House debates

Thursday, 9 February 2006

Deputy Prime Minister; Minister for Agriculture, Fisheries and Forestry; Minister for Transport and Regional Services

Censure Motion

3:16 pm

Photo of Gavan O'ConnorGavan O'Connor (Corio, Australian Labor Party, Shadow Minister for Agriculture and Fisheries) Share this | Hansard source

The scandal is of such proportions that there is simply no credible defence for the government in the matter. The government claims that it knew nothing of the kickbacks in face of the evidence that we now know was presented to it over several years. On that basis alone, it is culpable on a grand scale. If it did know of the kickbacks and failed to act on that information, it is culpable on an infinitely greater scale. Either way, it stands condemned for its failure to act on this matter—its failure to investigate AWB’s involvement in the payment of kickbacks to the Iraqi regime.

The minister comes to the table and tells this House that the Wheat Export Authority, headed by a National Party mate—or headed by a mate—did not give any advice to him or other ministers on the kickbacks that had been paid. I say to the minister: why didn’t you act on these warnings? In June 1999 the Iraqi Grains Board invites AWB to respond to a new tender that includes a new price term: ‘CIF free in truck to all governorates’. On 14 July AWB enters three contracts with the Iraqi Grains Board under the oil for food program—the first AWB contracts to incorporate the new contractual terms for inland transport. You were the minister. The minister claims he did not know of these particular contracts and the changed circumstance.

On 21 December 1999 the Canadian government tells the UN about a proposed contract where Iraq is demanding a payment of $700,000 to a Jordanian bank account to cover inland transport costs. The Canadians tell the UN that they understand that Australia has already entered into this kind of contract—and the minister and the government did not know about it. On 2 January the UN raises concerns with Australia’s permanent mission to the UN about issues of irregular payments to the Iraq regime—and the minister claims that he knew nothing about it. On 7 March 2001 the New York Times carries an article on abuse of the oil for food campaign, including bogus inland transport charges—and the minister claims to this House that he and the government knew nothing about it. In May 2002 the US General Accounting Office presents a report on weapons of mass destruction and gives details of the rorting of the oil for food program by the addition of surcharges on contracts. The minister has a department advising him on these matters, and he comes into this House claiming he had no knowledge of it. On 22 October 2003 US Senator Tom Daschle writes to President Bush to ask him to investigate allegations that Australia sold wheat to Iraq at inflated prices which incorporated the inland transport costs—and the minister claims today he knew nothing about it.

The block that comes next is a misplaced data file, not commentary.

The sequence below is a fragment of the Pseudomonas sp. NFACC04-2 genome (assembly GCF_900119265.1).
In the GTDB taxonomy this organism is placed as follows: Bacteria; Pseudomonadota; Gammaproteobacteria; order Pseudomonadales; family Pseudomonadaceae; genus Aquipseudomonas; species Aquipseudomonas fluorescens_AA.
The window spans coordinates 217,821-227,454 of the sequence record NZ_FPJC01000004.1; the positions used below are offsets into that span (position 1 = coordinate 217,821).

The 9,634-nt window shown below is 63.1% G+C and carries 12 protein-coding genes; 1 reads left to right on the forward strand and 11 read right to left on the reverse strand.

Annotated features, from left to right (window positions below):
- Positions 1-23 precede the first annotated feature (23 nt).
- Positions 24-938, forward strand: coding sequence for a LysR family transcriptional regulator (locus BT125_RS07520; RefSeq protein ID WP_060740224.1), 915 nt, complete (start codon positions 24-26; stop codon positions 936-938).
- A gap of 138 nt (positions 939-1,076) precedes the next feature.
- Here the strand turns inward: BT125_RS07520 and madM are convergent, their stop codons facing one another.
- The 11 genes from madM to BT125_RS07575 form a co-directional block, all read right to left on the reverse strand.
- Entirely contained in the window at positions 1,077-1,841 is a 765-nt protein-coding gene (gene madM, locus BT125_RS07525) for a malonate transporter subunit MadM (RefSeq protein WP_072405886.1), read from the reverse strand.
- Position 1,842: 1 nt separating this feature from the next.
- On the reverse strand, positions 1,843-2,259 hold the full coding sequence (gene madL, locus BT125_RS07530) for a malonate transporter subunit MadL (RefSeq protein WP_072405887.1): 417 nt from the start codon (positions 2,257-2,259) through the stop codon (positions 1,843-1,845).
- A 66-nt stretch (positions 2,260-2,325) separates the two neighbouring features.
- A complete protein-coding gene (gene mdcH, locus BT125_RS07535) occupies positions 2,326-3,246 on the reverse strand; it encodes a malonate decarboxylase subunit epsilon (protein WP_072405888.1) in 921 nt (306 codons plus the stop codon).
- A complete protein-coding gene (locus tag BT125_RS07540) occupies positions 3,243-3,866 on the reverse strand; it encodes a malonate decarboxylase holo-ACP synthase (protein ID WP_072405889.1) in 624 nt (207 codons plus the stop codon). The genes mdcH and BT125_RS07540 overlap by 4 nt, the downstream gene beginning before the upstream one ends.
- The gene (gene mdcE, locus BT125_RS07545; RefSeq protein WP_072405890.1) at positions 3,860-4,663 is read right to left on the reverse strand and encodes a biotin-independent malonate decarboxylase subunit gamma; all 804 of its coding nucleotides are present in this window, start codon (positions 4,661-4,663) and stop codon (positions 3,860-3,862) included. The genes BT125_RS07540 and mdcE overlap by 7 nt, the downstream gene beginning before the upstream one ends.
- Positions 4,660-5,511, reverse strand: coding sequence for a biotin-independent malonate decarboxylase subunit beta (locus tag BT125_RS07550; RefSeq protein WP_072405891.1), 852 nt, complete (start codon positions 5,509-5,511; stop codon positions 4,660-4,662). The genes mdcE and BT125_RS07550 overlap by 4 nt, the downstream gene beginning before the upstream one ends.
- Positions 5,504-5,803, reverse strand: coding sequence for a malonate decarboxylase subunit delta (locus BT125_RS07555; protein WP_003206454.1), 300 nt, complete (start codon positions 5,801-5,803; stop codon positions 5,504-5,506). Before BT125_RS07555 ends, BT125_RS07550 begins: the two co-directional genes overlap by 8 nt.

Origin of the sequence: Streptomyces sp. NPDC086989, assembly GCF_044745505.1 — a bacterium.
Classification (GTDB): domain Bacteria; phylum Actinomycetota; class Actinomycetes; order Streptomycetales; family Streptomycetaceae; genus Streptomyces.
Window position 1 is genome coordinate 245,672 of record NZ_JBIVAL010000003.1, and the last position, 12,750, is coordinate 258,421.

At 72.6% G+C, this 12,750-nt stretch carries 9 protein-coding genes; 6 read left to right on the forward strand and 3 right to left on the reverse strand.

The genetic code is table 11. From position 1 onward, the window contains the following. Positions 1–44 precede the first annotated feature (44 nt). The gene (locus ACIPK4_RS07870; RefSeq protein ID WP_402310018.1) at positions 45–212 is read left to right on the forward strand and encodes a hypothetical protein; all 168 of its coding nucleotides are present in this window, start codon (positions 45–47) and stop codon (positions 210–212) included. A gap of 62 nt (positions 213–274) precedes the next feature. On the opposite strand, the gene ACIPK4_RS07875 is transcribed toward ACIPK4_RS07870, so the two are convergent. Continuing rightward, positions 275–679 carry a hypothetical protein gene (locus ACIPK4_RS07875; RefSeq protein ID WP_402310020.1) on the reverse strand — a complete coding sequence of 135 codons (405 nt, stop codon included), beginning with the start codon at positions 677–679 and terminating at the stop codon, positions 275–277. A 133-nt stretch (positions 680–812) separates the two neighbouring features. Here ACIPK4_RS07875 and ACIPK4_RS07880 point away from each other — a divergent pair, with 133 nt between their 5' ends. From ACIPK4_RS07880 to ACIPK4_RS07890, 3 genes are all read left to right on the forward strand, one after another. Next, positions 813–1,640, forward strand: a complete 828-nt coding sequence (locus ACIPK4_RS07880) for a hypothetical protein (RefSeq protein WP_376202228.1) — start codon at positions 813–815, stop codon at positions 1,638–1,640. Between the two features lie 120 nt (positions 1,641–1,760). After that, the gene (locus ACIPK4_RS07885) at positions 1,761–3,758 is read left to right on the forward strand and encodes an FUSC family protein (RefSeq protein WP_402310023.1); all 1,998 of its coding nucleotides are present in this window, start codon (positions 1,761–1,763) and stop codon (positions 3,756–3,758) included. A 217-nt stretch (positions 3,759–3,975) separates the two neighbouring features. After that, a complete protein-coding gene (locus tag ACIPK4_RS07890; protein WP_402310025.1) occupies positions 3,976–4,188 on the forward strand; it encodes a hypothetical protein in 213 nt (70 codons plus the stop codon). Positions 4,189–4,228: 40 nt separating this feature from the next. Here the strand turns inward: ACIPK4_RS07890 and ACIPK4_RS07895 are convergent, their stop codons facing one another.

Ignorance, incompetence and negligence are no excuse for the worst scandal that Australia has seen, which is now damaging Australia’s great wheat industry, and the responsibility lies at the feet of Howard government ministers.

Question put:

That the motion (That the motion () be agreed to.


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